Work in progress. See issue for more information: #1902848: .css documentation?
Getting started with Zurb Foundation
Zurb foundation is a great theme to get your website or application to a point of release. It has a strong component library and features lots of options and abilities for responsive design.
Get acquainted with Zurb Foundation
Be sure to visit the official Zurb Foundation theme documentation so you can leverage more out of your theme:
Drupal Zurb Foundation Versions
The Drupal adaptation of zurb foundation leverages different versions of foundation. There's a significant difference between the drupal Zurb Foundation 1.x and the 2.x branch.
- The Drupal 1.x branch supports Zurb Foundation 3.
- The Drupal 2.x branch supports Zurb Foundation 4.
This page compares PHPTemplate to Twig. The Twig effort is currently in progress, so there will be changes and additions to this doc.
For more information, see:
Twig is a PHP-based compiled templating language. When your web page renders, the Twig engine takes the template and converts it into a 'compiled' PHP template which it stores in a protected directory in sites/default/files/php_storage/... The compilation is done once. Template files are cached for reuse and are recompiled on clearing the Twig cache.
The Drupal Twig initiative shares the same motivation as the Symfony initiative: to adopt a modern, powerful, OOP-based engine that will allow developers to concentrate on Drupal proper.
1. Doc block
* File description
* File description
2. File and function names
Please review the Twig coding standards for how we'll be using Twig in Drupal.
This document is still a work in progress, please see the subpages for more information or the following issues for more background:
To create a non-responsive theme with Radix,
- Edit screen.css in your theme assets directory.
- Comment the line
- At a terminal, run compass clean && compass watch.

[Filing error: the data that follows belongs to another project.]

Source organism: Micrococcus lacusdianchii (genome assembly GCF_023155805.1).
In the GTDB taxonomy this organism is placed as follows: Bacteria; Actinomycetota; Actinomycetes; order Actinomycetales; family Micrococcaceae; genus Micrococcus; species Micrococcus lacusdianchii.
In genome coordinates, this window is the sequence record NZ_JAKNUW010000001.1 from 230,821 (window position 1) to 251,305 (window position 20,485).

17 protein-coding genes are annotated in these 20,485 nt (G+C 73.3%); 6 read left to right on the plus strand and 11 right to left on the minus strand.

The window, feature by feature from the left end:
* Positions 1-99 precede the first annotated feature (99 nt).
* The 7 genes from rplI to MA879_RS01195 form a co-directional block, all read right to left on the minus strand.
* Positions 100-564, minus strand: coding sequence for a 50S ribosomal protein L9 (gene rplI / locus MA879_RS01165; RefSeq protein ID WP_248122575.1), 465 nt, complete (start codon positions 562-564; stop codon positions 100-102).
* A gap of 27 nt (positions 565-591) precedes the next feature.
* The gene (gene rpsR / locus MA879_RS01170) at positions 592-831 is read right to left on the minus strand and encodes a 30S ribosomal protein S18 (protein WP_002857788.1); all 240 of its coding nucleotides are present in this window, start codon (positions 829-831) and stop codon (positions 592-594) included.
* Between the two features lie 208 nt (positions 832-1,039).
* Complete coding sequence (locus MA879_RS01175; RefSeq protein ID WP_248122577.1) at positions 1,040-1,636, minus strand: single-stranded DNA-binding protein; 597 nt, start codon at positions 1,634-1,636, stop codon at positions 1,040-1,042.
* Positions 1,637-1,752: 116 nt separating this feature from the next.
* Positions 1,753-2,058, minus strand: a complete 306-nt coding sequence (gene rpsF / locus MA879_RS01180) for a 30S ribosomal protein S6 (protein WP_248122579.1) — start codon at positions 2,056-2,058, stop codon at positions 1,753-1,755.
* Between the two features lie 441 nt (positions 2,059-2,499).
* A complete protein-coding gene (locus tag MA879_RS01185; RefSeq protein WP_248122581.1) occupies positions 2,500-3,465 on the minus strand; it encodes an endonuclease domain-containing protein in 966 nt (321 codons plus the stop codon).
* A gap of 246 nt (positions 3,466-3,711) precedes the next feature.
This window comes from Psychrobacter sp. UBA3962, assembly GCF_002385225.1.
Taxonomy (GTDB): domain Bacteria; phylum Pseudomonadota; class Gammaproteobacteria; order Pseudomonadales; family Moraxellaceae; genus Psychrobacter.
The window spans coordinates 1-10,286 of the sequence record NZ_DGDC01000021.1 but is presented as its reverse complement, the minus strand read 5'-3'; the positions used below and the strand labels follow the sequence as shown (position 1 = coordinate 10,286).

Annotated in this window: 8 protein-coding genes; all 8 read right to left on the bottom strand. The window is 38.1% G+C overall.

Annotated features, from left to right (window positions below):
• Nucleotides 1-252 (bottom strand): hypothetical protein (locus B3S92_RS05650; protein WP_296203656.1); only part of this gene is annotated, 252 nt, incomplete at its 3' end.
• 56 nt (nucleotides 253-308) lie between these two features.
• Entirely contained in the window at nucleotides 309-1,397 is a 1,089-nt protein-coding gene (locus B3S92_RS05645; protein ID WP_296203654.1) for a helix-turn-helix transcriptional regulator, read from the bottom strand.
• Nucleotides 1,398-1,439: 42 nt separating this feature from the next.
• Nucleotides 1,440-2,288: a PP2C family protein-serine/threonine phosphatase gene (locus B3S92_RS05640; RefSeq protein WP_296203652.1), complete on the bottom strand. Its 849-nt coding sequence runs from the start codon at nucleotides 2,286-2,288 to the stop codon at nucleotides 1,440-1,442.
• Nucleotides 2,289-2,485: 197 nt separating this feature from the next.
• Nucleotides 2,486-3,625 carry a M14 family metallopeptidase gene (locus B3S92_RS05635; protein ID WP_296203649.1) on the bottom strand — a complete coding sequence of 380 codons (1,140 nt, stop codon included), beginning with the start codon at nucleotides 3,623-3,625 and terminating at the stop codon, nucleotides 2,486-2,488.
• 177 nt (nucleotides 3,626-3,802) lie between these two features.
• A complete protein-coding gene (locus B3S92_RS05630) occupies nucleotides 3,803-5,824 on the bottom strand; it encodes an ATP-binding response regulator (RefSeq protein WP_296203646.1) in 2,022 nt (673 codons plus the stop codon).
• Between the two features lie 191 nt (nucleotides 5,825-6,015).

- Flush the cache (optional).
If you are designing a custom template for your user profile pages and are using the Profile2 module, you probably are looking to add your custom fields to the user-profile.tpl.php template. Here is how this can be accomplished.
This assumes that you have a Profile2 profile type called my-profile. You may easily load your fields into your custom user-profile.tpl.php by printing them like this:
<?php print render($user_profile['profile_my-profile']['view']['profile2']['field_example']); ?>
Where field_example is the machine name of your field. This example is setup for most fields such as text fields. Image fields can be rendered differently.
To add the fields to the node.tpl.php template, we must first call the profile2 object like so:
$uid = user_load($node->uid);
$myprofile = profile2_load_by_user($uid, 'my-profile');
Then we can print fields like this:
<?php if (isset($portfolio->field_example['und']['value'])): ?>
<?php print ($portfolio->field_example['und']['value']); ?>
<?php endif; ?>
As always you can view all printable items via the print_r function.
I sometimes do not like having to click on the Content link and then have to search for that page in the Content/Nodes screen, so this little code is handy for quickly editing a page while bypassing the Content list. Wordpress also has a quick command for this, but I never found it on Drupal.
$role = $user->role ;
if($role=="admin" || $role=="administrator")
// Generate all your Drupal and PHP variables
$nid = arg(1);
$edit_this_page_link = ("<a style=" color:cyan;" href="' . $base_url . '/node/' . $nid . '/edit">Edit This Page</a>");
This can go into any page.tpl.php or even a preprocess function in your template's template.php file.